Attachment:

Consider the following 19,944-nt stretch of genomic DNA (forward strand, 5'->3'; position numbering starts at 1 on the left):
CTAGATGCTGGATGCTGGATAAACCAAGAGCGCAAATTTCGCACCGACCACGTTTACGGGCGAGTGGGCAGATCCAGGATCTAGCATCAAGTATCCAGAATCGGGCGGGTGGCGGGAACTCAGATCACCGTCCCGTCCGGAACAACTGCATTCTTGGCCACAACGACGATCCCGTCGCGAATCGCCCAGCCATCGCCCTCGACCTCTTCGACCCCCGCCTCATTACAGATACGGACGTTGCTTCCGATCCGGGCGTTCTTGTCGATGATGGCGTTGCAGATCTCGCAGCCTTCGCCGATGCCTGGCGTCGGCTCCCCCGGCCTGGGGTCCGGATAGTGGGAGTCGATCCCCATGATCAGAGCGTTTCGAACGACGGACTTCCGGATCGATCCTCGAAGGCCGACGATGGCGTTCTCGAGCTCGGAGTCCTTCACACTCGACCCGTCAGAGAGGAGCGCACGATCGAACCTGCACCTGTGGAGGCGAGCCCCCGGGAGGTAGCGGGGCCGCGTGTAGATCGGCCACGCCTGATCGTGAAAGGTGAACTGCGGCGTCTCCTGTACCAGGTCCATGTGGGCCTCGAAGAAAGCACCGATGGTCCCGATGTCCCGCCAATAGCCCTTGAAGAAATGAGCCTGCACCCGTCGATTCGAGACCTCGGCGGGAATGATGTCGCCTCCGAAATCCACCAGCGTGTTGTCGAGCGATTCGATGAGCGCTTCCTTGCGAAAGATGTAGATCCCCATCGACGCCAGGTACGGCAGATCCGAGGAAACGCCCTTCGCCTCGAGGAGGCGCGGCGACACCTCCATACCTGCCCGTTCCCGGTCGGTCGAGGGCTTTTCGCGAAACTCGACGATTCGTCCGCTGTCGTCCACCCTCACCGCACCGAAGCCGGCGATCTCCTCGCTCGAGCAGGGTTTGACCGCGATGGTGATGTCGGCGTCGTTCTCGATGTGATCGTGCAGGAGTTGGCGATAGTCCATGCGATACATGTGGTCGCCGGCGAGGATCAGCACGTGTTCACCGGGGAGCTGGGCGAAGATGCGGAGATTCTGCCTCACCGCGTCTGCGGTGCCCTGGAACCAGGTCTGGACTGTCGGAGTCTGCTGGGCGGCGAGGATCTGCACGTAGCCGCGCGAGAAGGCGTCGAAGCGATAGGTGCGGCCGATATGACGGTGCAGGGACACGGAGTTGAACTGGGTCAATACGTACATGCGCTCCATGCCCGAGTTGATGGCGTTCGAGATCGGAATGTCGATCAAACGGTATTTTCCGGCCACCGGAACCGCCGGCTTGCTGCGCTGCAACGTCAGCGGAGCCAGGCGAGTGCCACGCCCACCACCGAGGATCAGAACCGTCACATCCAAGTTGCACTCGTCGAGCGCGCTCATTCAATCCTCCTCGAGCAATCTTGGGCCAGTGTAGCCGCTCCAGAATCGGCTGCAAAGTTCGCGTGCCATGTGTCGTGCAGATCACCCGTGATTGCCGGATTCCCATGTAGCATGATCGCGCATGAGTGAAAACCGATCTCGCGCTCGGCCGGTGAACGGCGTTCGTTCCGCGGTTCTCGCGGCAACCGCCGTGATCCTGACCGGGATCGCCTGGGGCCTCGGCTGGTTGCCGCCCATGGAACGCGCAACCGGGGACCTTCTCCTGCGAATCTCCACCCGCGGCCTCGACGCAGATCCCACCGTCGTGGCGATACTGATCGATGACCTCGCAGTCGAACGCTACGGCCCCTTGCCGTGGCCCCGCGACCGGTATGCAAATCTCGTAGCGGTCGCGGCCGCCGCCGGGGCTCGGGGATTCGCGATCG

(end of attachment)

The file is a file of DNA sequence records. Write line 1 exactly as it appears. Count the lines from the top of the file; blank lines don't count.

Consider the following 19,944-nt stretch of genomic DNA (forward strand, 5'->3'; position numbering starts at 1 on the left):